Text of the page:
by W. E. Johns




(First published in the Modern Boy on 1st December 1934 – Issue 356)

(This is ‘The Camera’ (Chapter 11) & ‘Thumbs to Noses!’ (Chapter 12) & ‘What a Bullet Did’ (Chapter 13) in the book and the story became “THE CAMERA” in “Biggles of 266”.  This story is NOT to be confused with the story “Biggles Buys the Sky!” published in the Modern Boy and later published in “Biggles Learns to Fly” with the chapter title “The Camera” – Chapter 10 in the revised version of that book)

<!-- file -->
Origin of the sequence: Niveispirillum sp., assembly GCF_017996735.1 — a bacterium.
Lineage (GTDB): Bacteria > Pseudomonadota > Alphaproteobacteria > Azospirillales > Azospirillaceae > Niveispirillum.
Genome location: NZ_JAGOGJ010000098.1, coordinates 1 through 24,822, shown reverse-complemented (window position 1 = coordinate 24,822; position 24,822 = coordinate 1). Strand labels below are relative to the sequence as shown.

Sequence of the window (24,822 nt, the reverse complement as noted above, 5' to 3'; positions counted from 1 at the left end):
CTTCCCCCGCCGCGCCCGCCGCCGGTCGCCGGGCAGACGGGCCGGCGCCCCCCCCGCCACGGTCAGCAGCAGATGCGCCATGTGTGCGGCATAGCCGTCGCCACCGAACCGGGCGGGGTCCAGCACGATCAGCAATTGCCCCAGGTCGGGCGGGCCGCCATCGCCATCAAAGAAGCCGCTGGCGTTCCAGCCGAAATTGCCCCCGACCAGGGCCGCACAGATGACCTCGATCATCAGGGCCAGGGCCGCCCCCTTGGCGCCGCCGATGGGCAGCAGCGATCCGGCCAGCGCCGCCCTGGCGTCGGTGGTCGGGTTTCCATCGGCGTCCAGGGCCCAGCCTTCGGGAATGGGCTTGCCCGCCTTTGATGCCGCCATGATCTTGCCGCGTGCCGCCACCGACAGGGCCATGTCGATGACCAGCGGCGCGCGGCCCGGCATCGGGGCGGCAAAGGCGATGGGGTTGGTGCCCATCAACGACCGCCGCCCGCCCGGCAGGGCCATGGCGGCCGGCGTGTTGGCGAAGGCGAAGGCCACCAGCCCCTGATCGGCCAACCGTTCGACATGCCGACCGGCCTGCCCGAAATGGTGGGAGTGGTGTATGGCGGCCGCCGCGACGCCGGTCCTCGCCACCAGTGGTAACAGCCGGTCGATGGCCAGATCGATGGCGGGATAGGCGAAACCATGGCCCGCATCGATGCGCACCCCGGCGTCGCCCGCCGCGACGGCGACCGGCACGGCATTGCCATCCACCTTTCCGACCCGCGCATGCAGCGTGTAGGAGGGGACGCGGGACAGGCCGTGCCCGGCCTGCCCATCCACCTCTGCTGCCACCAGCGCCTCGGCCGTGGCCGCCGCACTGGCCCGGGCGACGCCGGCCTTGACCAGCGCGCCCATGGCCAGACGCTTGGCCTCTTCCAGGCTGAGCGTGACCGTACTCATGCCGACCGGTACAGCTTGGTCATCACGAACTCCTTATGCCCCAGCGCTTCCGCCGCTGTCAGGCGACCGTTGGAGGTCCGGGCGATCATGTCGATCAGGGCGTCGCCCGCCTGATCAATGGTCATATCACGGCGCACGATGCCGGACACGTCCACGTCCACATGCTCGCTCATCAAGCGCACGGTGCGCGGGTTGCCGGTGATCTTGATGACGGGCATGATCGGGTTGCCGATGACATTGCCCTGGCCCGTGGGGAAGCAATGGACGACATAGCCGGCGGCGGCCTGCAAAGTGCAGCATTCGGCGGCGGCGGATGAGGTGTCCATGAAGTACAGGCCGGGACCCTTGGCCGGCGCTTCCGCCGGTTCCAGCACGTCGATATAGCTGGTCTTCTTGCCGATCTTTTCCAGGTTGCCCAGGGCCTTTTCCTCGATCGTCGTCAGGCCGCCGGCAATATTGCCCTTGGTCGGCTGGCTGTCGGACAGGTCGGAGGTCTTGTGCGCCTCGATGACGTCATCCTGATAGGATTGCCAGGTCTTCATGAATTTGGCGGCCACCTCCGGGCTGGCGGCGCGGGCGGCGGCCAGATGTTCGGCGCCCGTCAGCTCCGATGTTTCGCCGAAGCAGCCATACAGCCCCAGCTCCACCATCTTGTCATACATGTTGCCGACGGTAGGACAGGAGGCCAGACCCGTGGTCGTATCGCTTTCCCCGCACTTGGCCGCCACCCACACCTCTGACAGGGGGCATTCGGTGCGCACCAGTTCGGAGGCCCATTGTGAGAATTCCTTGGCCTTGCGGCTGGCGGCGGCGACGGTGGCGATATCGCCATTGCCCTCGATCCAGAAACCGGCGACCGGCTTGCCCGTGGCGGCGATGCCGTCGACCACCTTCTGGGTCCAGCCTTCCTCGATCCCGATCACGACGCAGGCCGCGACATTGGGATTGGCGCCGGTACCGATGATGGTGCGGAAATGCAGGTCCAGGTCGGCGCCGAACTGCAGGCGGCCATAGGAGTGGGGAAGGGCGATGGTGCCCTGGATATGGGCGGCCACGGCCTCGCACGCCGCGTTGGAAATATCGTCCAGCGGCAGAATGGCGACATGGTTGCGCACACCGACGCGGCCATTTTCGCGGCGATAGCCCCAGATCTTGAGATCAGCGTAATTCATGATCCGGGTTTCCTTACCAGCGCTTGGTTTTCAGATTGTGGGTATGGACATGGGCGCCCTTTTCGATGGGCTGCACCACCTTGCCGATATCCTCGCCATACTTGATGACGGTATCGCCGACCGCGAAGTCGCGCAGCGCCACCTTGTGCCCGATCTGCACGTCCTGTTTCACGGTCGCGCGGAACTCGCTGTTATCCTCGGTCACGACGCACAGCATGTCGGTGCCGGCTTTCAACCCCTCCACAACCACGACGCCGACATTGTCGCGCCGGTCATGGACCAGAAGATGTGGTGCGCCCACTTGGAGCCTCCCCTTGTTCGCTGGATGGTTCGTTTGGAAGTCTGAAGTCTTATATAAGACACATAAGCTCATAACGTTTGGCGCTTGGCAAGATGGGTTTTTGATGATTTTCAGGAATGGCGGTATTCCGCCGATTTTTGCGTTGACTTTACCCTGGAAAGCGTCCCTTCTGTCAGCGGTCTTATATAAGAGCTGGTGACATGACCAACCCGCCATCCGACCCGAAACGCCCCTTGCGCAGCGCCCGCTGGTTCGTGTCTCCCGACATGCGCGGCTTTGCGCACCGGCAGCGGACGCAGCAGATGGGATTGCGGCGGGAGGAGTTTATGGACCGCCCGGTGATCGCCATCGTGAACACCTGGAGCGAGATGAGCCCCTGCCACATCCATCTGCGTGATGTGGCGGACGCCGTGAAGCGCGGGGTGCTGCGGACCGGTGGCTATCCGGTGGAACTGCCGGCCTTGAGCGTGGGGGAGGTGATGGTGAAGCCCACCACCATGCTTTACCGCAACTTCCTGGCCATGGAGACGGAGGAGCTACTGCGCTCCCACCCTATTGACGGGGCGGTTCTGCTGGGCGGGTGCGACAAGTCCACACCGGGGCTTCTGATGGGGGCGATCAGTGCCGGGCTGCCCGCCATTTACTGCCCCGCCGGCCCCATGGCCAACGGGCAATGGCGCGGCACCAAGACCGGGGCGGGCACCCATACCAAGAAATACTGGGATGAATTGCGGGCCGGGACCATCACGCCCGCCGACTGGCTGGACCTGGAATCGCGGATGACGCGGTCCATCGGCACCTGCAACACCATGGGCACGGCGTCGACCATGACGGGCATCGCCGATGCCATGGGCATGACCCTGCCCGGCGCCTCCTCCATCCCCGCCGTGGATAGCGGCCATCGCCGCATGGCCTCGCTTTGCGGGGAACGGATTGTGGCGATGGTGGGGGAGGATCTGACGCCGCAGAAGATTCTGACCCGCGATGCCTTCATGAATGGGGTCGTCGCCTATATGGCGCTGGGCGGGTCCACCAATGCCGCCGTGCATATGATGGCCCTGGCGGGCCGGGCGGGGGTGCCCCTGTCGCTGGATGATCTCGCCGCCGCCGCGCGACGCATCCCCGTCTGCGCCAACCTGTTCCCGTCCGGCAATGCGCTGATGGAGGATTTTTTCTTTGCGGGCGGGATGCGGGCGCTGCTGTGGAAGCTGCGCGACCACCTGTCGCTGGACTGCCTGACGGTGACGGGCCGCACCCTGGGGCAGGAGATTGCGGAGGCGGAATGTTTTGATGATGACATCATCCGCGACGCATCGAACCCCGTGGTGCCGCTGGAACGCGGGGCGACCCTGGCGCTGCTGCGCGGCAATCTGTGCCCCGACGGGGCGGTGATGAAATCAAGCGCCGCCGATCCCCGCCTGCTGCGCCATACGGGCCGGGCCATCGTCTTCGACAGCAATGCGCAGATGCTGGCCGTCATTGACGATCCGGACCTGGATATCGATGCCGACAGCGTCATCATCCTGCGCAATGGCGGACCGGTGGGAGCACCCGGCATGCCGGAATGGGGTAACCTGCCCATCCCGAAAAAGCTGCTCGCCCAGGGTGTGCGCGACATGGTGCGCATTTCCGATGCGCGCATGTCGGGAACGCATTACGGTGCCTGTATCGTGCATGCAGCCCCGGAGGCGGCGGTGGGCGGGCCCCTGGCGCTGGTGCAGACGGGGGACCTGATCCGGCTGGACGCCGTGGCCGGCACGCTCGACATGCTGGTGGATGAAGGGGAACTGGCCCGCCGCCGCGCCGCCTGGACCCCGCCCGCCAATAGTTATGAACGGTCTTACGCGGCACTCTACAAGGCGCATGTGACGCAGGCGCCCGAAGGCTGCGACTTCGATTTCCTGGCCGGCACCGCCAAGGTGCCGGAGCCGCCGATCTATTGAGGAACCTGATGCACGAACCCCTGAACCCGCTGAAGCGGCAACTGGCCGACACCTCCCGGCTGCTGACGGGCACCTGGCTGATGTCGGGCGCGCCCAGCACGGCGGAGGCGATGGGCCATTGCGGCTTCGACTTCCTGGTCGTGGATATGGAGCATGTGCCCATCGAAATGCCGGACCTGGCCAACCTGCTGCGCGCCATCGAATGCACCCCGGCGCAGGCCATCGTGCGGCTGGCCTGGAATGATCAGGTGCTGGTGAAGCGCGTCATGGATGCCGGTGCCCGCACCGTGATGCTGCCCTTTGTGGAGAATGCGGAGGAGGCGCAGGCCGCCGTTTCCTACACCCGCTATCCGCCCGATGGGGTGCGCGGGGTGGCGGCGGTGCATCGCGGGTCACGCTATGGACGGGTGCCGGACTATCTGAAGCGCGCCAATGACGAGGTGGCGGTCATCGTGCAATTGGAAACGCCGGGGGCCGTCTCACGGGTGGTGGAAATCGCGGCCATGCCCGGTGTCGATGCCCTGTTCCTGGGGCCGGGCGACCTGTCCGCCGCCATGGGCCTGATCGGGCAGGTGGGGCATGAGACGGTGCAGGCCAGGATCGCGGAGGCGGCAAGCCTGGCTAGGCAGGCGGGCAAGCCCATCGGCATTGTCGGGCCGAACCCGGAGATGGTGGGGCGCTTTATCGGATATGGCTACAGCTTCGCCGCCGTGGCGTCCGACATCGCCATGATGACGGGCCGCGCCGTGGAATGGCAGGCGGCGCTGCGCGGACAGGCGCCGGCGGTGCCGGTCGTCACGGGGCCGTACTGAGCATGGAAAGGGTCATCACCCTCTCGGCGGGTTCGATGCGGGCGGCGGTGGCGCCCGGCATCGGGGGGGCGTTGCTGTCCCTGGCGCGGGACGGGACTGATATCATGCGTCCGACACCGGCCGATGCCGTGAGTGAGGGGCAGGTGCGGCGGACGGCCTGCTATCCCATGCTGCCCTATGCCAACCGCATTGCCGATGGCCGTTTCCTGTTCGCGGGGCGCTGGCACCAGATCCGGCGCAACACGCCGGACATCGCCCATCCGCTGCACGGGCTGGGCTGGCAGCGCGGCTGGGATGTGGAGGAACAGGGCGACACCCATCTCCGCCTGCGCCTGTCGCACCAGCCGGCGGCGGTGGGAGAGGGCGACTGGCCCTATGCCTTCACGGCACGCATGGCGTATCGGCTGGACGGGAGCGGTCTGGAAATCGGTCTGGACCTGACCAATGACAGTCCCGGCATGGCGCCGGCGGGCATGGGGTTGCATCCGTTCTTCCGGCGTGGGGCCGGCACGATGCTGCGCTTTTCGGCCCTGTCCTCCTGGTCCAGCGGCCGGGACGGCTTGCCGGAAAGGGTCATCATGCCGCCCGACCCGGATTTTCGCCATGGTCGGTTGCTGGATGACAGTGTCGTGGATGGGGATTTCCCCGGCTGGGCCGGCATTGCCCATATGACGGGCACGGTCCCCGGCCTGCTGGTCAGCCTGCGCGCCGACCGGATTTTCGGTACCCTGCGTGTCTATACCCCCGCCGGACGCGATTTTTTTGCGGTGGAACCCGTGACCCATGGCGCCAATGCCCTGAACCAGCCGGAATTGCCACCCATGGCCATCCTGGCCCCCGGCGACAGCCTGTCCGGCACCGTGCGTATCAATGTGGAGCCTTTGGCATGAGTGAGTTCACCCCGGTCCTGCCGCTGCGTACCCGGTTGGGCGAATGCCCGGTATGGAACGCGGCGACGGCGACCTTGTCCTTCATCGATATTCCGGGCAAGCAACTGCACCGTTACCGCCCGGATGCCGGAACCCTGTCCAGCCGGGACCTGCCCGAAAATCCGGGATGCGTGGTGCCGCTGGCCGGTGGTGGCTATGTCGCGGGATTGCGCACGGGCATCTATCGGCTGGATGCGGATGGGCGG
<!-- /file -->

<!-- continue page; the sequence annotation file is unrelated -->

Biggles lands and tells Smyth, his flight-sergeant that “She’s inclined to be a bit left wing low”.  In the mess Biggles is told by Mahoney that Mac is talking about narrow escapes.  “Narrow escapes?  What are they?” asks Biggles.  “Why, don’t you have any?” inquired Algy Lacey, who had joined the squadron not long before”.  The C.O. comes in and tells Biggles that Major Raymond from Wing wants a word (Raymond’s rank constantly varies in these stories between Major and Colonel).  Biggles is shown an exceptionally clear aerial photograph.  Raymond tells him that the Germans had a camera with an exceptional lens, that took years and years to make, and the British captured it when the plane carrying it was shot down.  The British then had it fitted to a special D.H.4 (Johns used to fly the D.H.4, a bomber, in the Great War and was shot down in one) and now the two officers who were in the D.H.4 are prisoners of war and the Germans have the camera back again.  The Germans now have it on a special machine operating over the Lines at enormous altitude, estimated at twenty-four thousand feet.  Biggles knows that if the plane is shot down, or if the crew get a chance to destroy the camera rather than see it captured by the British, they will.  Biggles is asked to solve the problem as to how to get the camera back.  The next morning, Biggles is awoken by an orderly-room clerk and given a message from Major Raymond.  “High altitude reconnaissance biplane crossed the Lines at seven-twenty-three near Bethune”.  Biggles then rushes to his Camel and takes off to go after it.  Biggles climbs to seventeen thousand feet and can see the German aircraft.  “That ‘plane came out of the Halberstadt works, I’ll bet my shirt!” he mused.  Although Biggles can get to twenty thousand feet, the German is still a good two thousand feet above him.  Biggles tries to point his Camel upwards and fire at the Germans but “as one man, pilot and observer raised their thumbs to their noses and extended their fingers”.  “Biggles’ face grew crimson with mortification, but he had no time to dwell on the insult, for his Camel stalls and he has to pull out of a spin.  Back at Maranique, Biggles instructs Smyth to do what he had to in order to reduce weight to get him the extra height he needs.  Putting in a ten gallon petrol tank, rather than the usual twenty-six gallon one, reducing ammunition to two belts of fifty rounds each and stripping out everything unnecessary are amongst the measures suggested.  The machine is also polished to reduce skin friction and extensions are added to the wing-tips.  Smyth wants two or three days to do this but Biggles says it must be by tomorrow morning.  “I shall be along at sparrow-chirp tomorrow morning, and if that kite isn’t ready to fly, and, what is more, fly to twenty-three thousand feet up, someone will get it in the neck!”.  Next morning, Biggles is again informed the high-flying German photographic machine is crossing the Lines within striking distance of Maranique.  “A party of weary mechanics, who had evidently been up all night, were just putting the finishing touches” to his machine.  Biggles takes off and is able to fly to nineteen thousand feet in effortless style, although his altimeter had been removed with other instruments.  Biggles estimates he gets up to between twenty-two and twenty-three thousand feet and goes after the German.  He gets beneath it and plans to shoot its propeller to make it land.  Biggles shoots and gets the pilot, he “saw the pilot hanging limply forward on his safety-belt”.  The plane goes down as the observer struggles to control and land it.  At a thousand feet, the observer struggles with something on the floor of the cockpit and guessing that he was endeavouring to release the camera, Biggles fires warning shots at him.    The observer springs up and tries to land in a field too small for such a big machine and crashes into the trees on the far side.  Biggles tries to land quickly but crashes his Camel on top of the wreckage of his victim.  The observer has bolted but Biggles calls him back to help get the German pilot out of the wreckage.  Major Raymond arrives, having been watching from the ground and asks about the camera.  Biggles has forgotten about it in all the excitement.  On checking, Major Raymond finds that the lens has been smashed by a bullet.  “Biggles stared at the hole as if fascinated.  “Well, now, would you believe that?”  he muttered disgustedly.  “And they took five years to make it!”